Living with Scoliosis
American Apparel Swimsuit (c/o Mockingbird Station) | Donut Floatie | Rayban Aviators | Kendra Scott Necklace and Earrings | Essie Nail Polish | Flash Tattoo | Trina Turk Beach Towel
These pictures were never going to be posted. They were to stay in the infinite abyss of a picture folder on my computer; however, when I watched this video, I changed my mind. Jordan Bone has it a lot harder than me and posted about it, so why couldn't I? Surely it would touch someone.
I don't have an issue of being confident with my body...I mean I wore a shiny gold one piece to party at Mockingbird Station, when I knew there were going to be a lot of photographers, for goodness sake. I don't usually see my back, nor do I photograph it bare, but when I loaded these on my computer, I was instantly reminded of my crooked spine.
The doctors first noticed an issue with my back when I was in the 6th grade. My mom has scoliosis, so she always had the doctor check my spine during my yearly physical. Before I reached the 7th grade, my spine had curved so much, that I needed to seek other help. Luckily, I lived 30 minutes from Texas Scottish Rite Hospital for Children, one of the best places for scoliosis treatment! Not only does it have a top notch facility and doctors, but patients, including myself, are able to go without having to pay a dime.
So, for about two years, I went to Scottish Rite and received X-Rays and special care. I was braced in order to help slow the curvature of my spine. (For those who are familiar with braces, I wore a Boston brace). My curve is a backwards S, which is actually the less common of the scoliosis bends.
To say that my journey with my brace was an easy one, would be a stretch. It caused a lot of discomfort, especially when I ate or was in extremely warm circumstances. I had to wear it all day, except for 8 hours, which I chose to spend on my school day. At one point, I got impetigo, because it caused too much chafing on my left side. After this occurred, I had to wear special shirts with silver woven into them to help prevent it. Sleeping in it was pretty much the same story. My first night in it was one for the books...my mom spent the entire time by my side trying to comfort me to sleep. Physical pain was bad, but so was the mental uneasiness. The brace made me extremely self conscious in social settings, plus I was in middle school. Can you get anymore awkward? I had to buy bigger clothes that allowed my brace to fit into them. If it didn't have any stretch, it just didn't work. If I did anything but sit straight, you could tell something was off with my body. If I was standing up and wearing anything remotely tight, you could tell no matter what I did.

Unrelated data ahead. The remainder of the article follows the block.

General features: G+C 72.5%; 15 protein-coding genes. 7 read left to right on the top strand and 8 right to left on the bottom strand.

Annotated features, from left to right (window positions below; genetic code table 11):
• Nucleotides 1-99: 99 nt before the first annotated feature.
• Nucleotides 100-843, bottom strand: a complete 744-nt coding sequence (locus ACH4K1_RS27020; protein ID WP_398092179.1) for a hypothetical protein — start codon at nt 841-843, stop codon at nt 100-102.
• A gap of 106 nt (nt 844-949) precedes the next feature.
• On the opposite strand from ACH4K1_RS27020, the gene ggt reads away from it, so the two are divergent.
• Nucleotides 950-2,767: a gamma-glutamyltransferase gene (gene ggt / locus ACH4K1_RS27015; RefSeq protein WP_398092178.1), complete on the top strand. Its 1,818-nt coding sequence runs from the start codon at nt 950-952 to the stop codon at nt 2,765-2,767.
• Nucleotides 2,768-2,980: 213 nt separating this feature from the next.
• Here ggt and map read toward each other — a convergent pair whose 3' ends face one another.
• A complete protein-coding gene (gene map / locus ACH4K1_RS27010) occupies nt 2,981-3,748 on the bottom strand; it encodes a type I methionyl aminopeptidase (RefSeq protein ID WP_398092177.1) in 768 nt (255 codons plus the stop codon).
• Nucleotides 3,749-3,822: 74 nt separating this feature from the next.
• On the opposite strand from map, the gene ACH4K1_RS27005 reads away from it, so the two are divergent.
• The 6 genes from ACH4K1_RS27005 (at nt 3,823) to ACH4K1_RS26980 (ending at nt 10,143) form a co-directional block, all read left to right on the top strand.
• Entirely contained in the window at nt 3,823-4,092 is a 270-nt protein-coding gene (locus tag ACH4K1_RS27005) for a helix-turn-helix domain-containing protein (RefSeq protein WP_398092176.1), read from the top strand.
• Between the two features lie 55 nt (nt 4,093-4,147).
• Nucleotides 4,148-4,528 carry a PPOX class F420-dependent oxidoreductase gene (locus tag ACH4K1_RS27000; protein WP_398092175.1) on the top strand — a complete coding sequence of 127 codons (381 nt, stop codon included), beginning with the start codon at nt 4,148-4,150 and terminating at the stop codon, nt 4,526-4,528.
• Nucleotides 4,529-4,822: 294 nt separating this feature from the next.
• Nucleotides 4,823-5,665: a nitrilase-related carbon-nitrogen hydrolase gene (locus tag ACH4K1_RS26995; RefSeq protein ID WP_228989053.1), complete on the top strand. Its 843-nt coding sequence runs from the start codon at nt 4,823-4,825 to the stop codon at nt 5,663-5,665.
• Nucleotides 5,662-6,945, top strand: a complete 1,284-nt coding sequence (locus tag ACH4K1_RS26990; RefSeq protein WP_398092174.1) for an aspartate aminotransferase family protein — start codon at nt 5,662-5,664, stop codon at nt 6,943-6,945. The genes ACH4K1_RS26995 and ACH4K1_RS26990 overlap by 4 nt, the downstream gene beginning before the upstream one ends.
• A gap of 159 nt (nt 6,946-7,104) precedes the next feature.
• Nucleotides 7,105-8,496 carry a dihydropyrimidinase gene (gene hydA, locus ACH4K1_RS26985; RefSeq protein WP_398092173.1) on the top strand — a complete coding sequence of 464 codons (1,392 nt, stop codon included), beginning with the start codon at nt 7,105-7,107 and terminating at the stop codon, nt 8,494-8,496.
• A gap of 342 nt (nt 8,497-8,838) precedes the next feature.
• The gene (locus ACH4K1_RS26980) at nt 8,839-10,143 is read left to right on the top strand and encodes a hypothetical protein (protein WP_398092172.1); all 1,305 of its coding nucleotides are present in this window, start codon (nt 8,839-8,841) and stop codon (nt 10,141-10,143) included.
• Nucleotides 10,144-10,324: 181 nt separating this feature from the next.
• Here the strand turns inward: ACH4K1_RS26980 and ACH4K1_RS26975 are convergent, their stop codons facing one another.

Even with all of that, I'm glad I wore a brace. I still have a curved spine, but wearing the brace prevented me from having spine surgery- an extremely painful process, with a long recovery time. My back still gets sore faster than others' do, and if I participate in any floorwork in a workout class, I get bruises where my spine protrudes; however, I'm so grateful for that! It let's me have a story and share what I have learned while wearing the brace, with others.
Experiencing this has made me more sensitive to to others' feelings. I had an orthopedic doctor for my brace, so I was often in that wing of the hospital. There were kids with much worse and actual life threatening issues in comparison to me. Seeing them made me stop feeling sorry for myself and my moment of pain. Yes, it sucked, but I had a light at the end of the tunnel; a lot of those kids didn't. I still carry this around with me- I was attending a college football game a couple of years ago, and there was a girl that had a prosthetic leg, which just happened to be tie dye, making it extremely noticeable. There were grown men talking about her and making fun of her and you better believe that called them out on it. That is absolutely unacceptable and I will always say something to help stop something like this if I can.
Scottish Rite did so much for me and I'm reminded of it all the time. I actually now live about a mile away from it in Dallas! As if that wasn't enough, I am on the Dallas Tri Delta Board. Our collegiate philanthropy is St. Jude, but our local charity we help is Scottish Rite! Every December we have an event called "Cookies and Castles" that we host in the hospital. Patients, as well as families and supporters can build and decorate gingerbread men and/or houses. It is seriously my favorite event of the year.
It's so funny how things come full circle. We go through experiences that are rough, but God has a plan and uses them for the better.
Do you or does anyone you know have scoliosis? ...or anything you don't like to be seen, like my back? Use that for good and touch someone else's life with it!
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